Duck Confit

By Elizabeth Gawthrop Riely This dish of southwestern France uses an ancient method for preserving duck or goose. It is an essential part of cassoulet, but can be used in other recipes, too. The process draws out the moisture, then seals the cooked meat in its own fat to cure and keep for weeks or even months. In the past, before modern refrigeration, this was stored in a cool corner of the kitchen or larder.

Richly flavored, the finished legs are satisfying, especially on a chilly day. If you are wary of confit for health reasons, it is the salt—not cholesterol—that is the main concern here, as the fat melts away in cooking to crisp the skin.

Confit is easy to make, but takes planning ahead. Before you start, think about the containers (I use sturdy Tupperware) you will store the duck legs in, and be sure you have enough duck fat.

Makes 8 servings as whole legs or pulled apart in pieces for other uses such as cassoulet or a mixed salad.

INGREDIENTS 8 duck legs (about 5½ pounds) 4 tablespoons French sea salt (kosher salt is fine if it has no additives) 1½ teaspoons dried thyme Coarsely ground black pepper 3 to 4 whole garlic cloves About 6 cups rendered duck fat (do not dilute with another fat)

DIRECTIONS Scatter a third of the salt in the bottom of a wide flat dish or two. Place the duck legs on top in one layer, skin side up. Scatter the rest of the salt over, then the herbs. Grate some pepper over the duck legs. Cover tightly with plastic. Refrigerate for one or two days, turning once.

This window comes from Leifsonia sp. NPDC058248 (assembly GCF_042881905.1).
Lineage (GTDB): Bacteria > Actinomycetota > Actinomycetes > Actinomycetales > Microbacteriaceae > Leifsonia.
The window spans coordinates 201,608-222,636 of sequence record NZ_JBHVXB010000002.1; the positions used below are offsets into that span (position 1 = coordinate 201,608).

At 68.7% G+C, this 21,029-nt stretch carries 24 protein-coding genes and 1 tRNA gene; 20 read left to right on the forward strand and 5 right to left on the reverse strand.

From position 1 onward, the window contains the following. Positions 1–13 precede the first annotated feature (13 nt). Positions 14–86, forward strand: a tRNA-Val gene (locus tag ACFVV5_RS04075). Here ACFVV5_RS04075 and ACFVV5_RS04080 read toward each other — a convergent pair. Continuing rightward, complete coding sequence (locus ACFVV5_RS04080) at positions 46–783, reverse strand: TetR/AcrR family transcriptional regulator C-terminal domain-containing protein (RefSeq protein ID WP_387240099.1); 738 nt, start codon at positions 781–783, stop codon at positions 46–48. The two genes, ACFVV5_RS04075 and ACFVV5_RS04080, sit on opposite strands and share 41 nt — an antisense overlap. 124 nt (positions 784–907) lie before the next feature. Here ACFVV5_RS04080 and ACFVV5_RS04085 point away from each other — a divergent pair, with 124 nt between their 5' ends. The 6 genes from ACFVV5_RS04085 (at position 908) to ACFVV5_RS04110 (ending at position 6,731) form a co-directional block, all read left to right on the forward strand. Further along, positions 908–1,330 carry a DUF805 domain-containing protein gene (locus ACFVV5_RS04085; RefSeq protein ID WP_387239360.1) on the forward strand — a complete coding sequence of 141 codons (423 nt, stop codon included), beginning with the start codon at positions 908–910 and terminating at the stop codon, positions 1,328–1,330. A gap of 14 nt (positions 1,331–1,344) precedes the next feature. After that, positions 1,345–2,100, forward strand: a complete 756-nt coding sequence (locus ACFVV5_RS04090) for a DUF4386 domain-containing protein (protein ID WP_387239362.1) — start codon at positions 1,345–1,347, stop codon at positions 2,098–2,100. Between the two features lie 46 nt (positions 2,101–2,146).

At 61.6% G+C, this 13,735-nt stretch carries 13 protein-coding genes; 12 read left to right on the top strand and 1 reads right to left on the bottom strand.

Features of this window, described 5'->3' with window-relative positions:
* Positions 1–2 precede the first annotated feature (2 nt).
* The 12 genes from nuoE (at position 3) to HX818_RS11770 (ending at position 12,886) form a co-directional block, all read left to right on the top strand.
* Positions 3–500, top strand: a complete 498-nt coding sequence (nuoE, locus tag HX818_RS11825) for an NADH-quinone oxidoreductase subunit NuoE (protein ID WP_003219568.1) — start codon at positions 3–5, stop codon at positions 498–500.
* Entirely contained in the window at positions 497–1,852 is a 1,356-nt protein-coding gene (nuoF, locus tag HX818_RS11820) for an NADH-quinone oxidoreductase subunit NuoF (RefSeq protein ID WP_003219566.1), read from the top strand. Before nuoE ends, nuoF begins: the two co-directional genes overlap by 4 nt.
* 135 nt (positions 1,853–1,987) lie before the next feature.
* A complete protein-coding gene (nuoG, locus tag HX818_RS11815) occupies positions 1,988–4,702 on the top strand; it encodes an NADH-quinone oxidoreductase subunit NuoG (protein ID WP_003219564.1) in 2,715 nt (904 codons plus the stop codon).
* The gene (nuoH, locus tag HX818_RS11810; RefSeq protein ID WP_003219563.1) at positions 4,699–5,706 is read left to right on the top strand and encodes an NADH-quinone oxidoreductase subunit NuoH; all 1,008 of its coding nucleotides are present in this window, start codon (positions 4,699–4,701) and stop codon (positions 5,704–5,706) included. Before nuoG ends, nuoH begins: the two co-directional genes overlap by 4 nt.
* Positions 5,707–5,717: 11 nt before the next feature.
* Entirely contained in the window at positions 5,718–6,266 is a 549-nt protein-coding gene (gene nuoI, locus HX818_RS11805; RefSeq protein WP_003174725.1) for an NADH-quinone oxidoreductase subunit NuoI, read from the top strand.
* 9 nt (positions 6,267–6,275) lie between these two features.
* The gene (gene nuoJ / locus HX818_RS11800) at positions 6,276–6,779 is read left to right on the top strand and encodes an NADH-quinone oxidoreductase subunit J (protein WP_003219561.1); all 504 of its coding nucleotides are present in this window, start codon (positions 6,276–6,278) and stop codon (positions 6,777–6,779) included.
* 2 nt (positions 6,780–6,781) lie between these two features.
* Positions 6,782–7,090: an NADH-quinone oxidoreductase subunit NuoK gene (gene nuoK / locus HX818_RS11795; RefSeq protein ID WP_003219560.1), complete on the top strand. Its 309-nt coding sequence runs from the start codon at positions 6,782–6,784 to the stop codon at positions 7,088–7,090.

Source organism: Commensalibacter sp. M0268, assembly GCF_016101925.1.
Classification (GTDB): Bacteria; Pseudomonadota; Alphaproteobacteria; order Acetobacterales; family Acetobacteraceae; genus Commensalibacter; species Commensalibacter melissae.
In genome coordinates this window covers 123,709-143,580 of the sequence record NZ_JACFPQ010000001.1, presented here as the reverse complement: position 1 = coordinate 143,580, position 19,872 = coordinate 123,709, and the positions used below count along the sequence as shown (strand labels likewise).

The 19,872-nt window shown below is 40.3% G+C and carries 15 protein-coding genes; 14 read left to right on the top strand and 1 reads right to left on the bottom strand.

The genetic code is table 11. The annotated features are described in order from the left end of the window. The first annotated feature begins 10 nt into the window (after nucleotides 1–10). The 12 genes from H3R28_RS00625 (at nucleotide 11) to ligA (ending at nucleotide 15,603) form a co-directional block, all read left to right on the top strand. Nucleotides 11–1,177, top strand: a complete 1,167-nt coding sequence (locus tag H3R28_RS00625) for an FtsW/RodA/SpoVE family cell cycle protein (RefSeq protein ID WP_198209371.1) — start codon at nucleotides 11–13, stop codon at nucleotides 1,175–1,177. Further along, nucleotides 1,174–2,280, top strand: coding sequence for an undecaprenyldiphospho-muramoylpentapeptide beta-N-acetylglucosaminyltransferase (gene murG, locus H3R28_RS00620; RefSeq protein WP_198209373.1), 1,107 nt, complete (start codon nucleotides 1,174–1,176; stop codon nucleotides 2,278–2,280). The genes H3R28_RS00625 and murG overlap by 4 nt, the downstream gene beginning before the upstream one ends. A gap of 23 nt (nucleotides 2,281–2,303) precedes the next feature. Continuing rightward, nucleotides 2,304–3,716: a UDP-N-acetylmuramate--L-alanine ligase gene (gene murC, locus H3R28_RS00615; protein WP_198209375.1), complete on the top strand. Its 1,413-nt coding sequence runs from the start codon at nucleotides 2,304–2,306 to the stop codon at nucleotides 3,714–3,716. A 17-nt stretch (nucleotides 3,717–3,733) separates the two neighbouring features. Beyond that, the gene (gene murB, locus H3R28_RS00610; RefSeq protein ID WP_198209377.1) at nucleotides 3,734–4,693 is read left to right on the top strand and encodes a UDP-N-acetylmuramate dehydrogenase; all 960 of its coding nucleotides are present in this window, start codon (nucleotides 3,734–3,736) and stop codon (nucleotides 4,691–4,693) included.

Melt or soften the duck fat. Preheat the oven to 300° F. Meanwhile, rinse off the salt from the duck legs and dry them on paper towels. Lay them in one layer, skin side up, in a wide baking dish with fairly high sides. Tuck the garlic cloves between. Ladle the duck fat over to cover the legs. Cook the duck for 2 to 3 hours, until the meat is very tender, almost falling off the bone. Carefully remove the pan from the oven and let it cool.

Put a thin layer of strained duck fat in the bottom of your storage container or containers. Lay the legs on top. Strain the fat through cheesecloth to remove any bits of seasoning, and ladle it over the duck to cover the legs by an inch, if possible. Cover tightly and chill for at least one week or for several in a back corner of your refrigerator.

To finish, soften the duck legs in their fat at room temperature. Preheat the oven to 350 or 400° F. Take out the number of legs you need (cover the rest with re-melted fat) and spread them in a baking dish, skin side up, with as little fat as possible. Bake in the oven until the skin crisps and browns, about 25 minutes.

Serve the legs simply. The traditional accompaniment is potatoes peeled, sliced, and sautéed in the duck fat. Sharp greens make a fine garnish.

After cooking your confit legs, chill the remaining fat and duck juices left in the pan. Lift off the fat to separate it from the clear stock which you can use in the soup dish below (allow for its saltiness). Finely strain the fat, cover it tightly, and refreeze to use again if you wish.